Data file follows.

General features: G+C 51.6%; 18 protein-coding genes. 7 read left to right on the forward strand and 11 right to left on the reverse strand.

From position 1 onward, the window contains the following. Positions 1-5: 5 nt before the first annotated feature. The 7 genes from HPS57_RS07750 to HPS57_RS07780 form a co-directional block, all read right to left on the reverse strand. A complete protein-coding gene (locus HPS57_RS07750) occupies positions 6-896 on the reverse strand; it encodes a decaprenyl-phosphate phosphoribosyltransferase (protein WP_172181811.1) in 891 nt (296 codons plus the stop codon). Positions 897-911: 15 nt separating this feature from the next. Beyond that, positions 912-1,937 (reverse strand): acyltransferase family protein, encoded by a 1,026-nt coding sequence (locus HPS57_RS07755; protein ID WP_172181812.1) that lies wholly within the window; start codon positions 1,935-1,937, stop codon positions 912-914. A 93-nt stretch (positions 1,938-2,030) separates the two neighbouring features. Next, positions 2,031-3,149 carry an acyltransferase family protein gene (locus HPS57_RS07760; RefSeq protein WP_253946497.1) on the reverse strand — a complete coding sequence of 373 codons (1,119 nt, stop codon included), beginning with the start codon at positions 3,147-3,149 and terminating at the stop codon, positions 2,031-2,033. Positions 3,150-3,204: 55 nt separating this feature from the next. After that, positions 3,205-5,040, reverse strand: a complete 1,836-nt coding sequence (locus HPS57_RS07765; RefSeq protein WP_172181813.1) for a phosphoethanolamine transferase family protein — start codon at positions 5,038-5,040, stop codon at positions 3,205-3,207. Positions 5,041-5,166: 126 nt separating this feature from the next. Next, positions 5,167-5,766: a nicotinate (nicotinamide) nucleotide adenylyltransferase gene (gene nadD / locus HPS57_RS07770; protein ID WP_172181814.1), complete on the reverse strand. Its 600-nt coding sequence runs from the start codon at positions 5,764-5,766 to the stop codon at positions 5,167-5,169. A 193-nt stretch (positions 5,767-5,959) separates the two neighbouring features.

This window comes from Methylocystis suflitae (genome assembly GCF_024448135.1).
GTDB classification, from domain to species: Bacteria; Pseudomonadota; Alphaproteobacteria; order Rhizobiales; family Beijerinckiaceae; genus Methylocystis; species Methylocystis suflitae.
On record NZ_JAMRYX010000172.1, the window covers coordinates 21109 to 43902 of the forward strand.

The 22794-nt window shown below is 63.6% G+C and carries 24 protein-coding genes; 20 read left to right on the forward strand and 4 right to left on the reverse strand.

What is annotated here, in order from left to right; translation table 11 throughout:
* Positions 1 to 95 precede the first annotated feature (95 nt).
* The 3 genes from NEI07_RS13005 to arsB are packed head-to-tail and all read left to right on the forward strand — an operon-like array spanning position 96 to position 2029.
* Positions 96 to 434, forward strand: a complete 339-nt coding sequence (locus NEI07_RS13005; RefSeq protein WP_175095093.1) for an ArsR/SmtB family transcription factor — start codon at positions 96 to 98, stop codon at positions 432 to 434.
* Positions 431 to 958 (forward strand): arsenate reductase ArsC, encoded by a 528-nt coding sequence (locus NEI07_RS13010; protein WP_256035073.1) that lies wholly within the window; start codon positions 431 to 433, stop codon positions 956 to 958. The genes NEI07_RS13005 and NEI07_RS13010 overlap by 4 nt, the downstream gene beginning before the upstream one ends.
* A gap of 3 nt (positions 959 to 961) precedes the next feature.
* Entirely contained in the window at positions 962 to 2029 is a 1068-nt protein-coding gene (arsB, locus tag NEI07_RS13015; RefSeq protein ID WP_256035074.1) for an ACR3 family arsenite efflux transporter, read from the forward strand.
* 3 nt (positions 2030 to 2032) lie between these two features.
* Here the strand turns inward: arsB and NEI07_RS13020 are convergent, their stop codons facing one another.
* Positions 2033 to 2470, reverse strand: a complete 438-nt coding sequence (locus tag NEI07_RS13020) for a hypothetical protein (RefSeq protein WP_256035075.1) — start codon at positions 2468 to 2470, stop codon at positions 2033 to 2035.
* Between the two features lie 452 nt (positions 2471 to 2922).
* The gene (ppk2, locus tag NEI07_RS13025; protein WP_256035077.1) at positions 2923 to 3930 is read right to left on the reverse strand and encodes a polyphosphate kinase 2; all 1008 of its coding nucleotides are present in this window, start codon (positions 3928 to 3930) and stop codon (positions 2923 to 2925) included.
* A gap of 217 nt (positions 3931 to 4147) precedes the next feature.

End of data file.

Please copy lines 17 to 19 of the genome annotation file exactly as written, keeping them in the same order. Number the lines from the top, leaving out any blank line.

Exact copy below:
* Between the two features lie 452 nt (positions 2471 to 2922).
* The gene (ppk2, locus tag NEI07_RS13025; protein WP_256035077.1) at positions 2923 to 3930 is read right to left on the reverse strand and encodes a polyphosphate kinase 2; all 1008 of its coding nucleotides are present in this window, start codon (positions 3928 to 3930) and stop codon (positions 2923 to 2925) included.
* A gap of 217 nt (positions 3931 to 4147) precedes the next feature.